by Stephen Tall on June 16, 2011
In the USA they have the White House correspondents’ dinner, an occasion for leading politicians to take pot-shots at the media, themselves, and – most crucially – their opponents. Barack Obama’s quip-assault on Donald Trump ended the wannabe Republican presidential hopes before they’d begun.
The UK has no equivalent, but (as PoliticsHome’s Paul Waugh notes) the Parliamentary Press Gallery lunches are the nearest equivalent. And today was Nick Clegg’s turn to convey a serious message… whilst landing a jab or two. So, who was in Nick’s sights? Step forward Labour’s troubled leader Ed Miliband, and one-time rival Chris Huhne.
Here’s how Paul relates it:
Nick Clegg didn’t disappoint. Like all his predecessors, he managed to give us hacks what we want: a news story and some excellent gags.
The best feature of making gentle jokes at colleagues’ expense is that you can of course hide more than a grain of truth in the humour.
He had a neat joke about Ed Miliband and Ryan Giggs: “One’s a fading left winger who’s upset his brother. The other’s a footballer.”
But it was the DPM’s line about Chris Huhne – “Whatever people say about Chris Huhne, I don’t know any politician better at getting his point across” – that was a classic.
Clegg admitted that it was a bit of “belated revenge” for Huhne’s own coining of the phrase ‘Calamity Clegg’. That was way back in 2007, so this certainly was a dish best served ice cold.
Then again, it must also underline just how safe Huhne is that the DPM can afford to make such a joke. The odds on Huhne being charged by the cops are lengthening by the day.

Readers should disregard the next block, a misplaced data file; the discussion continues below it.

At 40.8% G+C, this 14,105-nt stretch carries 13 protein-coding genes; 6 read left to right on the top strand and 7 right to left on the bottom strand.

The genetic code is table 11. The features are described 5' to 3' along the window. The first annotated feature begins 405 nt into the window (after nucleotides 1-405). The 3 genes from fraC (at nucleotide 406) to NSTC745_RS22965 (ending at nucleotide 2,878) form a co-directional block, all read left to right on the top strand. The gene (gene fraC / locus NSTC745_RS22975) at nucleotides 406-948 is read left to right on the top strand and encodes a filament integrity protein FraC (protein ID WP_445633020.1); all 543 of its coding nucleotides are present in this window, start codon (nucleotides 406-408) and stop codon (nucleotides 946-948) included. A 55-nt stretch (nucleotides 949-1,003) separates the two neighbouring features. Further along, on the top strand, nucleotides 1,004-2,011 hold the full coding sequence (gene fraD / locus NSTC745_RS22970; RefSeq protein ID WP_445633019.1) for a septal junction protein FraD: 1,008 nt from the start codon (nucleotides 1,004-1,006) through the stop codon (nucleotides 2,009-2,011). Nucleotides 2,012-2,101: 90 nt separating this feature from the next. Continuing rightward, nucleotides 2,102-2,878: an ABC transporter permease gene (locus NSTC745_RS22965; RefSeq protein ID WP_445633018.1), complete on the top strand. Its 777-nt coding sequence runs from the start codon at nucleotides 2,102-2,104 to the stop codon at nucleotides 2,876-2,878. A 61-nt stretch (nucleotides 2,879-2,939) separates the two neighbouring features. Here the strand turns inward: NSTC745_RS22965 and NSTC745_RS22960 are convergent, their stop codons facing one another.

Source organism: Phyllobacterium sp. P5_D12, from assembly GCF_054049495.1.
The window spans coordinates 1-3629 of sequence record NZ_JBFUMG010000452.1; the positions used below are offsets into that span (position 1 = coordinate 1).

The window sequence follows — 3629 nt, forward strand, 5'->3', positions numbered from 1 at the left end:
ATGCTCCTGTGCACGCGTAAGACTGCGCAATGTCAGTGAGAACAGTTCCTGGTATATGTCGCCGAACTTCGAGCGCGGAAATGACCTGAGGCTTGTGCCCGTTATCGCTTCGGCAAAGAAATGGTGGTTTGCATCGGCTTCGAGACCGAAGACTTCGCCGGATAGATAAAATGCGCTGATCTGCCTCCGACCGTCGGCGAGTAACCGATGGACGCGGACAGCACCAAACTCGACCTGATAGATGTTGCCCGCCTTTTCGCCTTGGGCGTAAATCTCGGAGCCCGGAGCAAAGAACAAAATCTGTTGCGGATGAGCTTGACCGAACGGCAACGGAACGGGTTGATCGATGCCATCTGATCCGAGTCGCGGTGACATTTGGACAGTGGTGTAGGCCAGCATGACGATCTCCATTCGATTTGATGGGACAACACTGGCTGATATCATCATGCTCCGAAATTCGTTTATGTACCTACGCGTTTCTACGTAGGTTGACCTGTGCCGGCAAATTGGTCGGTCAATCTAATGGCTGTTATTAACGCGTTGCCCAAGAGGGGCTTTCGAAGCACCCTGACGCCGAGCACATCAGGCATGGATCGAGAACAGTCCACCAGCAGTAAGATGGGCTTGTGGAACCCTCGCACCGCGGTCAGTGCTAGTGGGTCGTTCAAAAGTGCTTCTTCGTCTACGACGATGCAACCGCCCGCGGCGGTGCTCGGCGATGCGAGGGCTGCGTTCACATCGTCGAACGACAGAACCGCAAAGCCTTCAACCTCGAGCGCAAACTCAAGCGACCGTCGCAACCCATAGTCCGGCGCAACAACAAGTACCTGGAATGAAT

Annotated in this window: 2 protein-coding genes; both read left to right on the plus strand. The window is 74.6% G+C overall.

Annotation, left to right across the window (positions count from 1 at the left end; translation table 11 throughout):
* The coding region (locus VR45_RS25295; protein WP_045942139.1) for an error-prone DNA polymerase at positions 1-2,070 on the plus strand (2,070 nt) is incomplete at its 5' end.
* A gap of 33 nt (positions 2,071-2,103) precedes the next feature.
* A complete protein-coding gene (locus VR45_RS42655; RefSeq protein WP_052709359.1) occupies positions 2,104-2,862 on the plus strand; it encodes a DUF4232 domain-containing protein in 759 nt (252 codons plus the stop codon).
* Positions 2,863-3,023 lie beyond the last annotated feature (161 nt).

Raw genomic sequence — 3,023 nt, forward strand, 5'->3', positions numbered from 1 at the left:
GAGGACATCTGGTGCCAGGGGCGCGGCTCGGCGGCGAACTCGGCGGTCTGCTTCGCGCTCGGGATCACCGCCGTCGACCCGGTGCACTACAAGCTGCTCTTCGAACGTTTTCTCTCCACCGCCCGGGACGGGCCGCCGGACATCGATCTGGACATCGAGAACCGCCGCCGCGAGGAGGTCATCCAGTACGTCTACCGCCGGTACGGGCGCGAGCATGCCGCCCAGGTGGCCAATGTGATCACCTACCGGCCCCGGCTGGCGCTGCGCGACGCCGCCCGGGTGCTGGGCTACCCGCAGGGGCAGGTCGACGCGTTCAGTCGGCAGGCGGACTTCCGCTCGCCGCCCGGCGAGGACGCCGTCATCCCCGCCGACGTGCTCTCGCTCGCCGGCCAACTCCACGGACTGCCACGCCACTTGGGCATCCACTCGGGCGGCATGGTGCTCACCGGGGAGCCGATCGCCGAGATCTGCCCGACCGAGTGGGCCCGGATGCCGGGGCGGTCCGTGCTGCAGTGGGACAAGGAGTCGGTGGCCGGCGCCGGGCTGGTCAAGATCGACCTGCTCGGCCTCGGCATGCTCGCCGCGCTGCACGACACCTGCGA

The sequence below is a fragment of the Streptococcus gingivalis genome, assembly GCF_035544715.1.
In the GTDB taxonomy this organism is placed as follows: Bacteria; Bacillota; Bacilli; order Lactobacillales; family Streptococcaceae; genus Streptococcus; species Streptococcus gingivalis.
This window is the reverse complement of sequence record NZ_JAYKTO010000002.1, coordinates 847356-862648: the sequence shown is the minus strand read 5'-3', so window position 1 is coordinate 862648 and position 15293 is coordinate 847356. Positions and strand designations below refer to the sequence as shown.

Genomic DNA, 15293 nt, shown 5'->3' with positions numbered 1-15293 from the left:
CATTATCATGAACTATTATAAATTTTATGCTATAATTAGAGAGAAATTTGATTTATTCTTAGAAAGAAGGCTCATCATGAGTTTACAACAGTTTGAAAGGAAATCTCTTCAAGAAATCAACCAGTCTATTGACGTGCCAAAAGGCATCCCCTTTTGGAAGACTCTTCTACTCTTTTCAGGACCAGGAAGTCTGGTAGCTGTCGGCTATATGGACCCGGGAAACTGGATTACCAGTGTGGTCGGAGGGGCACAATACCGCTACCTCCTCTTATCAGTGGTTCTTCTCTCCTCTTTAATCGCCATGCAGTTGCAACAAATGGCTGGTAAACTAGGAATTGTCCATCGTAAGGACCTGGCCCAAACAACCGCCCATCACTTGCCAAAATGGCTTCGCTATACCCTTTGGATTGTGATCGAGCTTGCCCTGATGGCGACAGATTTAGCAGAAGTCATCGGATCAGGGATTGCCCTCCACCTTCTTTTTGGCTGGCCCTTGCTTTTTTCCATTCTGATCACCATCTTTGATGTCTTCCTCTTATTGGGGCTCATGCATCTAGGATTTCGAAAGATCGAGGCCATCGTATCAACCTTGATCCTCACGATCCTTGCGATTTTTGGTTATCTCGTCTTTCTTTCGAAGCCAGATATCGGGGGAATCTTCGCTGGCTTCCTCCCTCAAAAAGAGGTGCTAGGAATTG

Clegg was also keen to ram home his claim that it’s not progressive to maintain a record deficit, something he described as “a form of intergenerational theft”. His line about Plan B standing for “bankruptcy” was a strong hit back at Ed Balls.
But it wasn’t all jokes, as the Guardian relates:
Clegg said he believed his party would eventually reap the electoral benefit of the tough decisions taken over the past year, but admitted he did not like some of the measures he has had to implement in government as part of the drive to eliminate the deficit by 2015. “There are things we are having to do which we would rather not,” he said. “I don’t relish having to make these very big cuts and savings.”
Nick’s biggest regret? Not surprising: tuition fees, and in particular the Coalition’s inability to sell a higher education package that will cost all graduates less in repayments than the current system of fees introduced by the last Labour government (and if you don’t want to take my word for it, click here).
As Paul Waugh notes Nick lamenting:
“Have we failed to get across the message that they are a kind of time-limited graduate tax? Yes. Bluntly, we clealry haven’t got that message across. We have failed to explain [it]“
At the height of the row over tuition fees, the Lib Dem leader calling them a graduate tax would have been a bit of a story. (Indeed Cable was barred by the Treasury from using the t-word).
Clegg’s lament certainly reflects the view of many in his party that the Coalition should have sold their policy as a graduate tax to win more support.
Which is a punchline that won’t raise many laughs in the Lib Dems.